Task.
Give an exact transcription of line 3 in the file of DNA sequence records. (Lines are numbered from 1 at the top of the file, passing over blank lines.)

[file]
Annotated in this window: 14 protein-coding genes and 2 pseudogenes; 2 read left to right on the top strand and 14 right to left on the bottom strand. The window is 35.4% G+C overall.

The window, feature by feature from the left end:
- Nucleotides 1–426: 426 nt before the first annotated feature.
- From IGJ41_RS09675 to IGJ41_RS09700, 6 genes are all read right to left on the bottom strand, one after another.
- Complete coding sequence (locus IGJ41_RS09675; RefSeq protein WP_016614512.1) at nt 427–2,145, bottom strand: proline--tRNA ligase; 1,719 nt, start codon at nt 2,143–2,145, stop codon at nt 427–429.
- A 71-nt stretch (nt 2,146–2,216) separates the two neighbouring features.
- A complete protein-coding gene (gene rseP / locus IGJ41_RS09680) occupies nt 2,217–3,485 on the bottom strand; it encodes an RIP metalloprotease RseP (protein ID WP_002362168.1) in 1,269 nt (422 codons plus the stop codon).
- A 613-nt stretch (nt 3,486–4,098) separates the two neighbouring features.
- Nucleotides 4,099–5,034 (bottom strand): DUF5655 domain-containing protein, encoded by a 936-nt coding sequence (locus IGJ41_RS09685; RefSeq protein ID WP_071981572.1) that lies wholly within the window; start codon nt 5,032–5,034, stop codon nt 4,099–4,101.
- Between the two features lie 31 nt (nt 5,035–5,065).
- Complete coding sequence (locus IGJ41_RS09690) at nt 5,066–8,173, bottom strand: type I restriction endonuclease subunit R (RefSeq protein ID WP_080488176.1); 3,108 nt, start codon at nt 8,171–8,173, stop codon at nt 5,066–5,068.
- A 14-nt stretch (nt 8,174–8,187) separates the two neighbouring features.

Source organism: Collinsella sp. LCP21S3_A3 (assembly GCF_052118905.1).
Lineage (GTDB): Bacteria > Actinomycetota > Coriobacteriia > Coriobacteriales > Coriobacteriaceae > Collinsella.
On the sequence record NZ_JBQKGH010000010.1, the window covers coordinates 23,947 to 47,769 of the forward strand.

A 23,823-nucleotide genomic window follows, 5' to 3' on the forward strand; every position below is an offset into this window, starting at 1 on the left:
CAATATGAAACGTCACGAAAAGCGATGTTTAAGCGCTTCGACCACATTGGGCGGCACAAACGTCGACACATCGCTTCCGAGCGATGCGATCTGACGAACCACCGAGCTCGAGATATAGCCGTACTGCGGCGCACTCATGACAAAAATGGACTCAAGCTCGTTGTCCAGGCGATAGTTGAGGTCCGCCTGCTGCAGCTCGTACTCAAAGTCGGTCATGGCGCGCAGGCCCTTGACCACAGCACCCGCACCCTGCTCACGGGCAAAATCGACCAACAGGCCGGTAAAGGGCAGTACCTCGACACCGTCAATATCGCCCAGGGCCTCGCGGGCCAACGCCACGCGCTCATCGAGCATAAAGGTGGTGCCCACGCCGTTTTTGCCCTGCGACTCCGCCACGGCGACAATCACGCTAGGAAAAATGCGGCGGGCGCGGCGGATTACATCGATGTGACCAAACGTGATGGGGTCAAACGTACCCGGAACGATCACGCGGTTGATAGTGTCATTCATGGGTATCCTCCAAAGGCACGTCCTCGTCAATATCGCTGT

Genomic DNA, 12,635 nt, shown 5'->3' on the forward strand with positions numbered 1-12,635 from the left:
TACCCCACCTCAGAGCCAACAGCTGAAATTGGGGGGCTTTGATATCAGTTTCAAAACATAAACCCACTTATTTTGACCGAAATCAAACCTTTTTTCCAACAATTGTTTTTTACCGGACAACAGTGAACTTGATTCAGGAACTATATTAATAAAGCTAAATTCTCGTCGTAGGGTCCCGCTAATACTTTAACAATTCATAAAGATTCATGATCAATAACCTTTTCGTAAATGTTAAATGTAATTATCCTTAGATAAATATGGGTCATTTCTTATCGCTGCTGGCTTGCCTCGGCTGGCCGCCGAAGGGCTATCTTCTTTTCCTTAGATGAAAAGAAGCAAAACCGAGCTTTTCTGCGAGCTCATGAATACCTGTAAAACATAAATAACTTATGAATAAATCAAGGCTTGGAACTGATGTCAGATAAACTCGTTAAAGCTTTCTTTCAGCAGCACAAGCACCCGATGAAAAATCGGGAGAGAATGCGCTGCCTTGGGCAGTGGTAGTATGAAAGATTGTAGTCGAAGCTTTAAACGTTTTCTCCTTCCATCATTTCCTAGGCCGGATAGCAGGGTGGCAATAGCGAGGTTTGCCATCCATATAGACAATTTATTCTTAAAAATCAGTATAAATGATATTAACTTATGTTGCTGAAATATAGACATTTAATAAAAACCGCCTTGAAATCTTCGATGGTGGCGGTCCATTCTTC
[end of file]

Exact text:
- Nucleotides 1–426: 426 nt before the first annotated feature.